Stuart Strand of the University of Washington has proposed making bales of crop residue, such as stalks, and sinking them into the deep ocean in order to sequester carbon.

Strand calculates that the the process of harvesting, transporting and sinking bales of crop waste, weighed down by stones, in ocean waters below 1,500 metres, would be 92 percent efficient at sequestering carbon for thousands of years. In comparison, leaving the residues on the ground is 14 percent efficient and using them to make ethanol is 32 percent efficient.

If 30 percent of the world’s crop residue was treated in this way – with the remainder being left to condition the soil – it would reduce carbon dioxide emissions by about 15 percent.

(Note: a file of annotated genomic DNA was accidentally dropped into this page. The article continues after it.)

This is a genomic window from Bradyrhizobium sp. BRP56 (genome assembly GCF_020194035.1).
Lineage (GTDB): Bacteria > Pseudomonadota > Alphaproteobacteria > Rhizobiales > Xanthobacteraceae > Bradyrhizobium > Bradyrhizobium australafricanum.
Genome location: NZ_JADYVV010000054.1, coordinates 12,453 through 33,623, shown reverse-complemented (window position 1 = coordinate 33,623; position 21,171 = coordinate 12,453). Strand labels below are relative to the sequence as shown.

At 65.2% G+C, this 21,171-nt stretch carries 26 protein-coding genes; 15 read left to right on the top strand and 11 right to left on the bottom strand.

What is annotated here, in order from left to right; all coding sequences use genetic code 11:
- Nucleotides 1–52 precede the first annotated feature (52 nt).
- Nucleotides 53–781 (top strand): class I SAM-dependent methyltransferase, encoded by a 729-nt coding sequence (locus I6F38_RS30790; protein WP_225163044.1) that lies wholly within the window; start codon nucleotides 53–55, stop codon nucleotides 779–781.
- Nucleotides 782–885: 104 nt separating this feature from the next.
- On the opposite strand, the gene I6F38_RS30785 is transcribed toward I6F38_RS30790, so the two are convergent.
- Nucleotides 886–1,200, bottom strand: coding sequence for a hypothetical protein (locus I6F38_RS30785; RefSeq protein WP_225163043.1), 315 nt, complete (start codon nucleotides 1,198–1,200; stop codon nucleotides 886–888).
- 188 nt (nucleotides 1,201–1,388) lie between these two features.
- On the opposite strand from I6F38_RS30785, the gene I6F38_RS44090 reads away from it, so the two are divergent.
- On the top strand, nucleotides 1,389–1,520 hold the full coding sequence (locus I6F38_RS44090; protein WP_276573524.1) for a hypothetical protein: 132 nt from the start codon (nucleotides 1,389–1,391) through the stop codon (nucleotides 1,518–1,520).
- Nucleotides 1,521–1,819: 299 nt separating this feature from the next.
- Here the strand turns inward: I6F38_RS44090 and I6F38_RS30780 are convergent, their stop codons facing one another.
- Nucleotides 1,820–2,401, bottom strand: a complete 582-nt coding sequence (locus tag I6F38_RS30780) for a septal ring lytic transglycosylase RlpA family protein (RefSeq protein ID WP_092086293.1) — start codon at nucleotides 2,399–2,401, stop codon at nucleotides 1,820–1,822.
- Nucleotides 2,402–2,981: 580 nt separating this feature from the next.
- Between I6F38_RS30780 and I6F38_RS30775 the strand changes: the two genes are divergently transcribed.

"The ocean waters below 1,500 meters do not mix significantly with the upper waters," Strand says. "In the deep ocean it is cold, oxygen is limited and there are few marine organisms that can break down crop residue. That means what is put there will stay there for thousands of years."

Strand also suggests that any environmental effects might be minimised by concentrating the residue in a compact area. For example, spreading 30 percent of U.S. crop residue in an annual layer 4 meters deep, would only cover 260 square kilometers. That’s about 0.02 percent of the area of the Gulf of Mexico